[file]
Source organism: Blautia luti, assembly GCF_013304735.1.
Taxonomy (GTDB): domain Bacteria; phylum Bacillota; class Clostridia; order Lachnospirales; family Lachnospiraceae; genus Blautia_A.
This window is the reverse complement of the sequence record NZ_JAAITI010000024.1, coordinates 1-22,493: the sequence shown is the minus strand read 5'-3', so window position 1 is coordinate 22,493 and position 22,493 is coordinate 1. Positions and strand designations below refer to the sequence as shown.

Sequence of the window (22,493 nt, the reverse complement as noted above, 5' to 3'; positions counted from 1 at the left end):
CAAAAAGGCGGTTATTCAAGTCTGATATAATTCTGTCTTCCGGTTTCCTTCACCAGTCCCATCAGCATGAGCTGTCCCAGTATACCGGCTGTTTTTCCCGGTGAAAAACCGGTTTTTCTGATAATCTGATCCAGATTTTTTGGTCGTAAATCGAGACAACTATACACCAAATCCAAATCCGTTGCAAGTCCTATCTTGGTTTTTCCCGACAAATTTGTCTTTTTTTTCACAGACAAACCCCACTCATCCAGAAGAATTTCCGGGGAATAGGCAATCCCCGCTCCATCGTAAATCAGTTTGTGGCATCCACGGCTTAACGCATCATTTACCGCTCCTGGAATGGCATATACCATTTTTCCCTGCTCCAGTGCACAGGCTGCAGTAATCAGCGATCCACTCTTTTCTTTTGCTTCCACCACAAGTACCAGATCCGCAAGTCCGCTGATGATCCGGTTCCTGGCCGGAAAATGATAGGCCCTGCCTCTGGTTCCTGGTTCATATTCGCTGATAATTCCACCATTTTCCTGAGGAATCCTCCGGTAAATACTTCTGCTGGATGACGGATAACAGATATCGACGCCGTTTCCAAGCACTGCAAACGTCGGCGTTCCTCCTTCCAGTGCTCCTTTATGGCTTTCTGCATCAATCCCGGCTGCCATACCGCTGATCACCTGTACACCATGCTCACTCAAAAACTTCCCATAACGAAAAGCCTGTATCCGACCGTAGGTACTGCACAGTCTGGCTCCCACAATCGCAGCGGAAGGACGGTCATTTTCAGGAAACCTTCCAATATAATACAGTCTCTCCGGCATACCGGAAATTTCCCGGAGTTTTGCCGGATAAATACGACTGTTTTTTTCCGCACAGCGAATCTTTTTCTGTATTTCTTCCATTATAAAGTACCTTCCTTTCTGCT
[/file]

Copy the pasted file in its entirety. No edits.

Source organism: Blautia luti, assembly GCF_013304735.1.
Taxonomy (GTDB): domain Bacteria; phylum Bacillota; class Clostridia; order Lachnospirales; family Lachnospiraceae; genus Blautia_A.
This window is the reverse complement of the sequence record NZ_JAAITI010000024.1, coordinates 1-22,493: the sequence shown is the minus strand read 5'-3', so window position 1 is coordinate 22,493 and position 22,493 is coordinate 1. Positions and strand designations below refer to the sequence as shown.

Sequence of the window (22,493 nt, the reverse complement as noted above, 5' to 3'; positions counted from 1 at the left end):
CAAAAAGGCGGTTATTCAAGTCTGATATAATTCTGTCTTCCGGTTTCCTTCACCAGTCCCATCAGCATGAGCTGTCCCAGTATACCGGCTGTTTTTCCCGGTGAAAAACCGGTTTTTCTGATAATCTGATCCAGATTTTTTGGTCGTAAATCGAGACAACTATACACCAAATCCAAATCCGTTGCAAGTCCTATCTTGGTTTTTCCCGACAAATTTGTCTTTTTTTTCACAGACAAACCCCACTCATCCAGAAGAATTTCCGGGGAATAGGCAATCCCCGCTCCATCGTAAATCAGTTTGTGGCATCCACGGCTTAACGCATCATTTACCGCTCCTGGAATGGCATATACCATTTTTCCCTGCTCCAGTGCACAGGCTGCAGTAATCAGCGATCCACTCTTTTCTTTTGCTTCCACCACAAGTACCAGATCCGCAAGTCCGCTGATGATCCGGTTCCTGGCCGGAAAATGATAGGCCCTGCCTCTGGTTCCTGGTTCATATTCGCTGATAATTCCACCATTTTCCTGAGGAATCCTCCGGTAAATACTTCTGCTGGATGACGGATAACAGATATCGACGCCGTTTCCAAGCACTGCAAACGTCGGCGTTCCTCCTTCCAGTGCTCCTTTATGGCTTTCTGCATCAATCCCGGCTGCCATACCGCTGATCACCTGTACACCATGCTCACTCAAAAACTTCCCATAACGAAAAGCCTGTATCCGACCGTAGGTACTGCACAGTCTGGCTCCCACAATCGCAGCGGAAGGACGGTCATTTTCAGGAAACCTTCCAATATAATACAGTCTCTCCGGCATACCGGAAATTTCCCGGAGTTTTGCCGGATAAATACGACTGTTTTTTTCCGCACAGCGAATCTTTTTCTGTATTTCTTCCATTATAAAGTACCTTCCTTTCTGCT